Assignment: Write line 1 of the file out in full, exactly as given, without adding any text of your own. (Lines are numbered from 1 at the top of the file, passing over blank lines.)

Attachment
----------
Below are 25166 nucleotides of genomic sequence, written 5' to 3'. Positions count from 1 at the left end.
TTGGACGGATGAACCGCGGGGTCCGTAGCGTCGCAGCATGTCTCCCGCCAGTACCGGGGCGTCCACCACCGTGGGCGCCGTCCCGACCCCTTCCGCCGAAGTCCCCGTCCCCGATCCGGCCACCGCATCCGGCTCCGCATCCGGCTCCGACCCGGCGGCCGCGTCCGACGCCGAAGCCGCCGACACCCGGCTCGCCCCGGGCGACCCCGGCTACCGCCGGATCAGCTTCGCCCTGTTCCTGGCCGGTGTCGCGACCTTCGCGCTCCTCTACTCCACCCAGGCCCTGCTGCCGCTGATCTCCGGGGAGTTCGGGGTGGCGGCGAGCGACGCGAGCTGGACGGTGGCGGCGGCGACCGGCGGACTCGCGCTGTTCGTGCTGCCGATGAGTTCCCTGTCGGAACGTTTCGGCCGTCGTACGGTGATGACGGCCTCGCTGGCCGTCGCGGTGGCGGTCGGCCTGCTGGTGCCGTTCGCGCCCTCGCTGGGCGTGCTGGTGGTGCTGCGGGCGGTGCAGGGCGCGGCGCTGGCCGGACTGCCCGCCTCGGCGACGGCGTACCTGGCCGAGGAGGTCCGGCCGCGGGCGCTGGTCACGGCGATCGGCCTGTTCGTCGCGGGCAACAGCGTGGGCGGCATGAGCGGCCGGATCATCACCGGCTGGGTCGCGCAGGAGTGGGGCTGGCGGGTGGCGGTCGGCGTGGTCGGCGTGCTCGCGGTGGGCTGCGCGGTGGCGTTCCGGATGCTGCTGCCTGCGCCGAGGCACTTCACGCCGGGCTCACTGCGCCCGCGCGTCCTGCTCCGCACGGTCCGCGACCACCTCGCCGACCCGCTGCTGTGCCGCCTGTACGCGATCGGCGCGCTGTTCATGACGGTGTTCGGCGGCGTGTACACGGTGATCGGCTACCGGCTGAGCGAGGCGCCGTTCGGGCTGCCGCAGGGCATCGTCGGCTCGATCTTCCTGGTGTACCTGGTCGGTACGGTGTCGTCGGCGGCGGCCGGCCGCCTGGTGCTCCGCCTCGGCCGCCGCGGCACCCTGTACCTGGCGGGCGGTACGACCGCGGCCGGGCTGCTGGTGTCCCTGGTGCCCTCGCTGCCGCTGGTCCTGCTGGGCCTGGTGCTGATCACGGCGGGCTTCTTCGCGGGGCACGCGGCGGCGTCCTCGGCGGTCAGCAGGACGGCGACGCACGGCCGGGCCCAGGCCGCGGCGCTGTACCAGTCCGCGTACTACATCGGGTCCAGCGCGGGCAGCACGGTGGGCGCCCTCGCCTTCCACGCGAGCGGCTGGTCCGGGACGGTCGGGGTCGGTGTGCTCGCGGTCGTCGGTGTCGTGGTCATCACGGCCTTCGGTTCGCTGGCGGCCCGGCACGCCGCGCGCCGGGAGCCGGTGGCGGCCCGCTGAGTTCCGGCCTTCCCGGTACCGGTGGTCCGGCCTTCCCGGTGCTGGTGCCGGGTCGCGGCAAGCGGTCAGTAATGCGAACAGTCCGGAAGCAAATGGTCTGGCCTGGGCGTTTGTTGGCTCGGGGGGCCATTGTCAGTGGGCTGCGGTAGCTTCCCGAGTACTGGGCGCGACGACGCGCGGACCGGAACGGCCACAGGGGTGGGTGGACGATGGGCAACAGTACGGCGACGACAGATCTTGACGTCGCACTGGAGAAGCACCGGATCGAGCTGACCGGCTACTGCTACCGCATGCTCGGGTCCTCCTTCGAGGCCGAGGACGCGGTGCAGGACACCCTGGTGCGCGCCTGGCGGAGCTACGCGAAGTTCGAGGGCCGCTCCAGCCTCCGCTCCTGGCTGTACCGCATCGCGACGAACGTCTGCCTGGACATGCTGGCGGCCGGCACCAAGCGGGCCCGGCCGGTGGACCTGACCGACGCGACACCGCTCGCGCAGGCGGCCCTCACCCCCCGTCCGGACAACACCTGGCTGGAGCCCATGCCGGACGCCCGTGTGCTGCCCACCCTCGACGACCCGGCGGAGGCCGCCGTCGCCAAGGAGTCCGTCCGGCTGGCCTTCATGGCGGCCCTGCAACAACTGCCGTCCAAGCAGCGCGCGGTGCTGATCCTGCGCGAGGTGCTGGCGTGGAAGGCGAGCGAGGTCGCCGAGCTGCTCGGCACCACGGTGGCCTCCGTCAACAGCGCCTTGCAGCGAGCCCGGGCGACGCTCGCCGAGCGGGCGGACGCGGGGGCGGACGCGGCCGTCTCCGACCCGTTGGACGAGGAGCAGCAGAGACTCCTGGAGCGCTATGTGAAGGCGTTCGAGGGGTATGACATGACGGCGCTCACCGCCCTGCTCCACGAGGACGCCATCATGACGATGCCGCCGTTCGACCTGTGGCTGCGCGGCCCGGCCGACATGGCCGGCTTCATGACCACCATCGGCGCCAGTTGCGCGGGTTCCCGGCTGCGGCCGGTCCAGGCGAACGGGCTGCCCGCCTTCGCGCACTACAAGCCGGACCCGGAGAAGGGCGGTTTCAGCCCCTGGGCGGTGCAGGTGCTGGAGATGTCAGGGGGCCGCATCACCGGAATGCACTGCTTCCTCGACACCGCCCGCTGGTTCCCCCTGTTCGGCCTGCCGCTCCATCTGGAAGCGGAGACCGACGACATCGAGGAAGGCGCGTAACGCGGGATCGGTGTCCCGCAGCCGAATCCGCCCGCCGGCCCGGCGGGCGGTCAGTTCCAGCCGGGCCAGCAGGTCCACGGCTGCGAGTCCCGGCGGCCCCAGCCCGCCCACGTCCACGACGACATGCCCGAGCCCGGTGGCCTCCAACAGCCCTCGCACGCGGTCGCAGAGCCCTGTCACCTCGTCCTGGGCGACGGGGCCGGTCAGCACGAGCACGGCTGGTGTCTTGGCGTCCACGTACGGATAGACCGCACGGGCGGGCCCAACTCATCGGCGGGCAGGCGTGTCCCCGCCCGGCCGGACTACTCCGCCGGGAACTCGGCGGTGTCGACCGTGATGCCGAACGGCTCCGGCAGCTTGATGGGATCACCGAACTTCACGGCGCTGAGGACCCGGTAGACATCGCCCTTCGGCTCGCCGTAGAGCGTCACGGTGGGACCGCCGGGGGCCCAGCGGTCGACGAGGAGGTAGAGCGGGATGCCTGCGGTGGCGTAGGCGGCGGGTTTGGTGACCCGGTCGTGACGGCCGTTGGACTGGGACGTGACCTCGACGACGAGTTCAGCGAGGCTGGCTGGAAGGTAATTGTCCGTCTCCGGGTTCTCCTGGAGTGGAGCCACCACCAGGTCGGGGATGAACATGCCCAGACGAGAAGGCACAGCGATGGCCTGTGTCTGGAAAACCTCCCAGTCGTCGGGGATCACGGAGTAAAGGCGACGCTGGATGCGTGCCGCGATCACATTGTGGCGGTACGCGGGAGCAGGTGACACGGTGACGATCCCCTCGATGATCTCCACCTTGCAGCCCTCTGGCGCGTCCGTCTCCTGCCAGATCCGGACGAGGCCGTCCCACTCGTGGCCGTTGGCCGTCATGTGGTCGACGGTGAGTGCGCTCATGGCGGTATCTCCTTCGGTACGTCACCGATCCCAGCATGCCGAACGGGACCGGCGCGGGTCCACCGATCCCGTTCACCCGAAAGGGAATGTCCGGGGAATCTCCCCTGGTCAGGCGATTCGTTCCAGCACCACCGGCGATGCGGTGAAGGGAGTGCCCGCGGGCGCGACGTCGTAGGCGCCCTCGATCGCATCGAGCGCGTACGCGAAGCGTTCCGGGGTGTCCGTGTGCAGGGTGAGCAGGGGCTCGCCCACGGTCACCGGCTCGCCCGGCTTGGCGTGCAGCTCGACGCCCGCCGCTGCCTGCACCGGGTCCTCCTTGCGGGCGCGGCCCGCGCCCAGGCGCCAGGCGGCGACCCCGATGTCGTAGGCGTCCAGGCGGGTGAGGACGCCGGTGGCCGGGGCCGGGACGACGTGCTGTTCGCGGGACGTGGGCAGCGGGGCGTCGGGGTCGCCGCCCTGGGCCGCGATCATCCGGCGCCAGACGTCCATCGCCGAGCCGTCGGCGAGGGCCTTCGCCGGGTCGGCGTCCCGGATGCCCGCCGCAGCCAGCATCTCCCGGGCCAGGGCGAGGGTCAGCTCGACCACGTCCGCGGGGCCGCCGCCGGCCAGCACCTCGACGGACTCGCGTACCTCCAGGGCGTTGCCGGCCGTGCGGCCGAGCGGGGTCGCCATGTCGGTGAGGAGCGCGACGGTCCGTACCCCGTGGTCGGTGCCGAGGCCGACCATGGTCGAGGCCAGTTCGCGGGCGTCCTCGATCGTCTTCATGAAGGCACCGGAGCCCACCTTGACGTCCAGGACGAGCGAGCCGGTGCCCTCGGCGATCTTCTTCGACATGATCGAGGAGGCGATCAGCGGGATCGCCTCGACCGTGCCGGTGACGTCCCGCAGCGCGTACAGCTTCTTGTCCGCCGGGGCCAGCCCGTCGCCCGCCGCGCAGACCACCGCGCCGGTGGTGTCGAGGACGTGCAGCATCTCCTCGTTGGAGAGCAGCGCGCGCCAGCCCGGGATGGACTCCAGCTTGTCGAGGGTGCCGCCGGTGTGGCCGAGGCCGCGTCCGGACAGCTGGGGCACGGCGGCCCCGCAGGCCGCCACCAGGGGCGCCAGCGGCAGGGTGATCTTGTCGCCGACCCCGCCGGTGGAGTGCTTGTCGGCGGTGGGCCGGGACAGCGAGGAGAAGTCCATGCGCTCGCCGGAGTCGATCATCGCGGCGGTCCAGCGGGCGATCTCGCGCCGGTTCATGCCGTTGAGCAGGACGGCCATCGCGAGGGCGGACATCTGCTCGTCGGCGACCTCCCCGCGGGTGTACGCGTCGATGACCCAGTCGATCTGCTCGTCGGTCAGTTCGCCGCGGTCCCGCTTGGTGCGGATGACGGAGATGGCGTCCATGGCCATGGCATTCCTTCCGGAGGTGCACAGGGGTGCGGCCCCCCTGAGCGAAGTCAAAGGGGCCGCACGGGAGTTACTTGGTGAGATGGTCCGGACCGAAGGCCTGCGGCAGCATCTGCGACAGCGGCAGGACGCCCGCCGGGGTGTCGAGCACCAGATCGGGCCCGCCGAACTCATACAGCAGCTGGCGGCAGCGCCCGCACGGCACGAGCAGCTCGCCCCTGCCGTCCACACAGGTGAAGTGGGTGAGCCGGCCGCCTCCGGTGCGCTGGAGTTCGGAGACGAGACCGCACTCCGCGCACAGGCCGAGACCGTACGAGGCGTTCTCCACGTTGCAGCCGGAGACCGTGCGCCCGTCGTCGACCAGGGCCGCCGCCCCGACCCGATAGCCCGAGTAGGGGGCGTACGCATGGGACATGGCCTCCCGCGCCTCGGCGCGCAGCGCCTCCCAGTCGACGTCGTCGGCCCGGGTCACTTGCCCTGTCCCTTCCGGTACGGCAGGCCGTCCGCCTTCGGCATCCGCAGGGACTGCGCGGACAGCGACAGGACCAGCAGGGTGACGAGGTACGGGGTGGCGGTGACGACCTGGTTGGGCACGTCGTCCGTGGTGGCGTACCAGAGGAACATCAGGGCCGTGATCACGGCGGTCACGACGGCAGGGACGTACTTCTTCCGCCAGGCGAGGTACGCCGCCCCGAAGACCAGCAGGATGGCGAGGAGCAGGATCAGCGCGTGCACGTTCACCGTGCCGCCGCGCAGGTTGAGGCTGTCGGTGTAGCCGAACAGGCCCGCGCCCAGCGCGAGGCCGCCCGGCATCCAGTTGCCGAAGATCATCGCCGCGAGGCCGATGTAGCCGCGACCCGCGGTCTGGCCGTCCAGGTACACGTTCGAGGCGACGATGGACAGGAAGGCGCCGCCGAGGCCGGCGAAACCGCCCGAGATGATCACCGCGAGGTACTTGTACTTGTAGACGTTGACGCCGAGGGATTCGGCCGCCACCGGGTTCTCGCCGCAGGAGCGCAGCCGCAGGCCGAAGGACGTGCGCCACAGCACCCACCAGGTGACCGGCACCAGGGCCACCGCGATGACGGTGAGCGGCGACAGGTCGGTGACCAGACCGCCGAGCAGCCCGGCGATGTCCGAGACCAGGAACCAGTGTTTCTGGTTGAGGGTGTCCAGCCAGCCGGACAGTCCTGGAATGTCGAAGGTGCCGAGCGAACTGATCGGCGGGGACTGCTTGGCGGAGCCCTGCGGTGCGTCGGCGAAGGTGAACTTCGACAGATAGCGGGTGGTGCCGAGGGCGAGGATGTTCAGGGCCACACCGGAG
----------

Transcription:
Below are 25166 nucleotides of genomic sequence, written 5' to 3'. Positions count from 1 at the left end.